Fostering the Spirit of Entrepreneurship: Creativity and Innovation

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Dr Wilfred Isak April

THIS week I am going to talk about creativity and innovation. Creativity is not just about inspiration, it is a skill you can learn, practise and perfect. Before we dwell deeper into today’s discussion I really want you to think about the following slogans: “You are not alone – until you need a loan,” or “Customer service is our number one priority – please leave a message after the beep.”

It sounds crazy, but these slogans are really creative. Today is about sharing and exploring some of the tools of creativity.

Let me formally begin with what I think is a perfect example of what is creativity in action. This weekend I had the opportunity to read a book titled “A Great Game of Business”. I will briefly share a story I read in this book. There were strikes between two locations at a major distribution plant. Jack has to transport steel between these locations, but how best can he do that without being shot.

Someone said: they could transport the steel with school busses.  Another guy said it depends on who is driving the busses; they will not shoot at nuns driving school busses. That is exactly what Jack did, he dressed workers as nuns, and loaded school busses with steel bars. Here is the sense that I like about this story. They were always doing crazy things to keep the company going, and nothing stopped them. 

We can come up with the most outrageous ideas that could make businesses work. These are the unique crazy ideas entrepreneurs or organizations need more than ever if we are going to both survive and thrive. After all these right-sizing, restructuring and re-engineering we want to make our businesses fit. But fit for what?  Who is going to provide the new products and services for these lean and fit structures? All these changes really kill the creativity spirit of businesses when we are needed to take bold steps.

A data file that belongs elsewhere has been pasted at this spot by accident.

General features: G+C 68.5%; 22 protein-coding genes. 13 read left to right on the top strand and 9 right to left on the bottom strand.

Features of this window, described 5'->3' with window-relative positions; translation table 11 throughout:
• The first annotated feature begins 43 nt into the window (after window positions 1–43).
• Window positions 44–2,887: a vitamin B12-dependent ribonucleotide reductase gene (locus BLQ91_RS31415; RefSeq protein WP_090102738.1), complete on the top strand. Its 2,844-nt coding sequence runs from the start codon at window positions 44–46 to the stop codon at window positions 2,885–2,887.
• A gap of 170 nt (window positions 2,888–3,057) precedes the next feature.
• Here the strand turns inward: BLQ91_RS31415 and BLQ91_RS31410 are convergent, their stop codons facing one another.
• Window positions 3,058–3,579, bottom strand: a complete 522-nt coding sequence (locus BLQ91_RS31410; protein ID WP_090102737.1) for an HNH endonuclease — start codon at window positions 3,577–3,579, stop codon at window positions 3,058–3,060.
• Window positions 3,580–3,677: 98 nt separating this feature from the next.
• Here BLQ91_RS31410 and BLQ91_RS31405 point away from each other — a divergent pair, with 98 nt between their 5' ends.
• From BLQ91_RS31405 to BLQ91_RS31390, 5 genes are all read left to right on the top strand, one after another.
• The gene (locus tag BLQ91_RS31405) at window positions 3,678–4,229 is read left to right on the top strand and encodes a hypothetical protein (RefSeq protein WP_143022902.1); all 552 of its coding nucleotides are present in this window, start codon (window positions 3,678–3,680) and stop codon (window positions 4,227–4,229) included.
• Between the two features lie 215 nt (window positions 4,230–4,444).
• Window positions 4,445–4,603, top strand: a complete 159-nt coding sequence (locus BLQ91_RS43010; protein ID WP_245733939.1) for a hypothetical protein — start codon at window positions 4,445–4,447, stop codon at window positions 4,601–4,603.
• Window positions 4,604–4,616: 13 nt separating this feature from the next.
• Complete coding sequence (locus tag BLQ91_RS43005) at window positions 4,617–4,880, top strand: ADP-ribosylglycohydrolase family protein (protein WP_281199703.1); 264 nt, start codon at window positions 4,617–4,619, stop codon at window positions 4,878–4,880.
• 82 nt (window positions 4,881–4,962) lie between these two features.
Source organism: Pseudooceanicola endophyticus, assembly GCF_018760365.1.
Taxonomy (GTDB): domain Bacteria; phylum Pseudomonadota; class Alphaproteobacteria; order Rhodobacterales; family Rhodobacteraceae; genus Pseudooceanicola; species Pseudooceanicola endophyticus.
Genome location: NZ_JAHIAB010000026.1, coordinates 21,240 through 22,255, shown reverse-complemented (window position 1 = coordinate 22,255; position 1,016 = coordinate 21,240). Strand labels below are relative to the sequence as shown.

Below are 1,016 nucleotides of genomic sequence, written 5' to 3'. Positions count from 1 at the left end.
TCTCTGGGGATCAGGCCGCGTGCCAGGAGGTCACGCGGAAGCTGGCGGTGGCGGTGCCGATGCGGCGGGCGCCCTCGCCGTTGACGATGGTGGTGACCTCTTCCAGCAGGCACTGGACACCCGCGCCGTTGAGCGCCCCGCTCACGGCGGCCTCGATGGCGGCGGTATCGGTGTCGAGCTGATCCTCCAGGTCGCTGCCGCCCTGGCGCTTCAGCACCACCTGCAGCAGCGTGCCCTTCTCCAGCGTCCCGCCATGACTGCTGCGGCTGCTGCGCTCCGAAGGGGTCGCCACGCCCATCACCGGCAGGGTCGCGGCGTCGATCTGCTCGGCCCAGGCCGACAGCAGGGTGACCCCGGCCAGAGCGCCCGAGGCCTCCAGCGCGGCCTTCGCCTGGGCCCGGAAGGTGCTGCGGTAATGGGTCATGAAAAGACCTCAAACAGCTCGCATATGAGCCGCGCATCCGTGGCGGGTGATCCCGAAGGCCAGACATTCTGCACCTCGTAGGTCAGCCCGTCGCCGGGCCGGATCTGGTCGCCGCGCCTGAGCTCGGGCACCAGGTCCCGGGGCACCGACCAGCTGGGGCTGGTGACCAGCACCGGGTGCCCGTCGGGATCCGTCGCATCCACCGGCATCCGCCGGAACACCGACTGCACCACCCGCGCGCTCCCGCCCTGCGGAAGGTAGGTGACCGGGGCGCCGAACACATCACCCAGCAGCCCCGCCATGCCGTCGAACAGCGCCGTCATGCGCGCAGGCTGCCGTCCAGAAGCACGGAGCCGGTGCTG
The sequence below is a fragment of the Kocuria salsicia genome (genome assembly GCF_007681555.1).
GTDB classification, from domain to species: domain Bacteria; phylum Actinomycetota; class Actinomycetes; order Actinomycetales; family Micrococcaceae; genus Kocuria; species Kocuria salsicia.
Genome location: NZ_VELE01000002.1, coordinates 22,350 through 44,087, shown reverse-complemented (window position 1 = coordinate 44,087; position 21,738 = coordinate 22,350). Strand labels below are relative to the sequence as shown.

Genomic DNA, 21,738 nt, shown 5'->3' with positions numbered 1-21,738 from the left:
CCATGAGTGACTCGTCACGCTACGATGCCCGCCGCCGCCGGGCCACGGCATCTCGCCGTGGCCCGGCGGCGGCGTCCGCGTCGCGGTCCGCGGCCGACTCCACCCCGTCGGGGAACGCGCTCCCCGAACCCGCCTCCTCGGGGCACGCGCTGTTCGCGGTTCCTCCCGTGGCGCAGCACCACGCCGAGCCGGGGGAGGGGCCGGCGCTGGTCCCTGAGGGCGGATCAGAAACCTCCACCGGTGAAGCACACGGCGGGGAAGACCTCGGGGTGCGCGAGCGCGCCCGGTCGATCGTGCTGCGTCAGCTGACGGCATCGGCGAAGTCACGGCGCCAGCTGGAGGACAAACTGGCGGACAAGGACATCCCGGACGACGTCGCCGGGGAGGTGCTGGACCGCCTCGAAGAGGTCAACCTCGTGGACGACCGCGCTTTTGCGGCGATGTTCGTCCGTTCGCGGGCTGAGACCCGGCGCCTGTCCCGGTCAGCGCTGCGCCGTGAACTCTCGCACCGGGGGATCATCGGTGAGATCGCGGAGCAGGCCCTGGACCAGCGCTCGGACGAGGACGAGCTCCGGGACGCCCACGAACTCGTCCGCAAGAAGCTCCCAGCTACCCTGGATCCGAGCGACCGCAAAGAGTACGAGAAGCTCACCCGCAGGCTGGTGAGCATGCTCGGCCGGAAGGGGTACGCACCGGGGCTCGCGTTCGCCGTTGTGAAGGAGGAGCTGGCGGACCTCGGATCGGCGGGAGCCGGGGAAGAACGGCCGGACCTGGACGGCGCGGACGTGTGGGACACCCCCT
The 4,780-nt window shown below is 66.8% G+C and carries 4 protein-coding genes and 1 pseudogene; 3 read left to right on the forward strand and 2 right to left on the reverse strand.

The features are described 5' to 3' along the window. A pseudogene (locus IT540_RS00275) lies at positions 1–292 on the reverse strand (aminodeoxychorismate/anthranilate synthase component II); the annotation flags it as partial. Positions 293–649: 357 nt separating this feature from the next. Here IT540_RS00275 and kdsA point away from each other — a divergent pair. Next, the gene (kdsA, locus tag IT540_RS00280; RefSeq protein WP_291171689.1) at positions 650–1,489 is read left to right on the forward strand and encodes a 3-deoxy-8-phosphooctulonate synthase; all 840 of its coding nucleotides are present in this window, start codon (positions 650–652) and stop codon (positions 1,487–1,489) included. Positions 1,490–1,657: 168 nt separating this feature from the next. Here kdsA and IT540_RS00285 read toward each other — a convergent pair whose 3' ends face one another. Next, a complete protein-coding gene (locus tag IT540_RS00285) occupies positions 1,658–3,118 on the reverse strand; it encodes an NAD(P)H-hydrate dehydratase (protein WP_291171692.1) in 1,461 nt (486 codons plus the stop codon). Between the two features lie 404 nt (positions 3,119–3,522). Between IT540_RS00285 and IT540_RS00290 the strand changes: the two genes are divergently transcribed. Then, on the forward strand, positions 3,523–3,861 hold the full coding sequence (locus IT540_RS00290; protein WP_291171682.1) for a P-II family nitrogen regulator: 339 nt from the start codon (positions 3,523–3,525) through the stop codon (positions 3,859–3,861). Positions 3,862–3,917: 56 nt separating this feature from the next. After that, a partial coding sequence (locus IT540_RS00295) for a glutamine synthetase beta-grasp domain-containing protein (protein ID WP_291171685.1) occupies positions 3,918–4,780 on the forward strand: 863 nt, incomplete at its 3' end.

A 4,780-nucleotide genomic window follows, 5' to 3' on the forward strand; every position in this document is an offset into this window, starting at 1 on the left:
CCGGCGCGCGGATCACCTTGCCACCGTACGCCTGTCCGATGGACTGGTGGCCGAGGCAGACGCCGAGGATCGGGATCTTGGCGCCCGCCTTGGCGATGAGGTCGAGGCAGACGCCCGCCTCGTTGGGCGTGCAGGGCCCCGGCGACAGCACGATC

It was earlier assumed, in the book “Futurist”, that by the year 2000 we would only work 30 hours per week with more leisure time.  As it is evident today half of the people work 60 hours a week and the other half are unemployed. Who is going to survive in today’s global competitive market? It is not the engineer, but the “creative engineer”; it’s not the marketing manager, but the “creative marketing manager” who is able to find those new markets. It is not even the receptionist, but the “creative disc jockey receptionist” who entertains you while you are on hold. I don’t think it is the accountant, but the creative accountant. 

Creativity is needed everywhere in the business, from the research and development department to simply re-organising files. Our only advantage over technology at least for a while, is our ability to reason, reflect and think divergently. It is about using our brains and thinking creatively.

•Dr Wilfred Isak April is a Unam graduate and holds a PhD  Entrepreneurship (New Zealand).  He lectures in Leadership, Organizational Behaviour and Entrepreneurship at the University of Namibia.